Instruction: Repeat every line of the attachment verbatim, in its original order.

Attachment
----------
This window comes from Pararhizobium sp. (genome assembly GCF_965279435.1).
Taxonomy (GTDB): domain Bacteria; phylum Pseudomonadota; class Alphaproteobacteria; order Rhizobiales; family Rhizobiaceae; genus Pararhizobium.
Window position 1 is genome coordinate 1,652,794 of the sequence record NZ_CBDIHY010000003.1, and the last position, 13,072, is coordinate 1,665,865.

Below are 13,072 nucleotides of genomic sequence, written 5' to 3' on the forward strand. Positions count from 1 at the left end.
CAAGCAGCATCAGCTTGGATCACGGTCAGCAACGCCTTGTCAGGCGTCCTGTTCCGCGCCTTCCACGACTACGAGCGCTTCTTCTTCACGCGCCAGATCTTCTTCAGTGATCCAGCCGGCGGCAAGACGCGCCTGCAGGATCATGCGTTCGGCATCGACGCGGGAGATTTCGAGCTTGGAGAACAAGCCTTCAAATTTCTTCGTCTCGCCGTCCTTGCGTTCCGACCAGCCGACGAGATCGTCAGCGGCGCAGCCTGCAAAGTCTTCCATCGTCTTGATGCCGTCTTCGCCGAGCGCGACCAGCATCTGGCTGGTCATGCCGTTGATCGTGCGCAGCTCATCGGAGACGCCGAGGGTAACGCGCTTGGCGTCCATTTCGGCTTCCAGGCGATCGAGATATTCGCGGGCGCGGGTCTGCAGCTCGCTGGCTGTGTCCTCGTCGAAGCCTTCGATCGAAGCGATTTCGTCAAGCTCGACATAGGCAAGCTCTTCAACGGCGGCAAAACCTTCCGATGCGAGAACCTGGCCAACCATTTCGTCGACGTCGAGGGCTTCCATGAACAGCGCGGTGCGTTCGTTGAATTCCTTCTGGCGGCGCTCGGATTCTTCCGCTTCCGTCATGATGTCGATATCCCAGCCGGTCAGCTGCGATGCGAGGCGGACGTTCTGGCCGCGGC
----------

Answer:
This window comes from Pararhizobium sp. (genome assembly GCF_965279435.1).
Taxonomy (GTDB): domain Bacteria; phylum Pseudomonadota; class Alphaproteobacteria; order Rhizobiales; family Rhizobiaceae; genus Pararhizobium.
Window position 1 is genome coordinate 1,652,794 of the sequence record NZ_CBDIHY010000003.1, and the last position, 13,072, is coordinate 1,665,865.

Below are 13,072 nucleotides of genomic sequence, written 5' to 3' on the forward strand. Positions count from 1 at the left end.
CAAGCAGCATCAGCTTGGATCACGGTCAGCAACGCCTTGTCAGGCGTCCTGTTCCGCGCCTTCCACGACTACGAGCGCTTCTTCTTCACGCGCCAGATCTTCTTCAGTGATCCAGCCGGCGGCAAGACGCGCCTGCAGGATCATGCGTTCGGCATCGACGCGGGAGATTTCGAGCTTGGAGAACAAGCCTTCAAATTTCTTCGTCTCGCCGTCCTTGCGTTCCGACCAGCCGACGAGATCGTCAGCGGCGCAGCCTGCAAAGTCTTCCATCGTCTTGATGCCGTCTTCGCCGAGCGCGACCAGCATCTGGCTGGTCATGCCGTTGATCGTGCGCAGCTCATCGGAGACGCCGAGGGTAACGCGCTTGGCGTCCATTTCGGCTTCCAGGCGATCGAGATATTCGCGGGCGCGGGTCTGCAGCTCGCTGGCTGTGTCCTCGTCGAAGCCTTCGATCGAAGCGATTTCGTCAAGCTCGACATAGGCAAGCTCTTCAACGGCGGCAAAACCTTCCGATGCGAGAACCTGGCCAACCATTTCGTCGACGTCGAGGGCTTCCATGAACAGCGCGGTGCGTTCGTTGAATTCCTTCTGGCGGCGCTCGGATTCTTCCGCTTCCGTCATGATGTCGATATCCCAGCCGGTCAGCTGCGATGCGAGGCGGACGTTCTGGCCGCGGC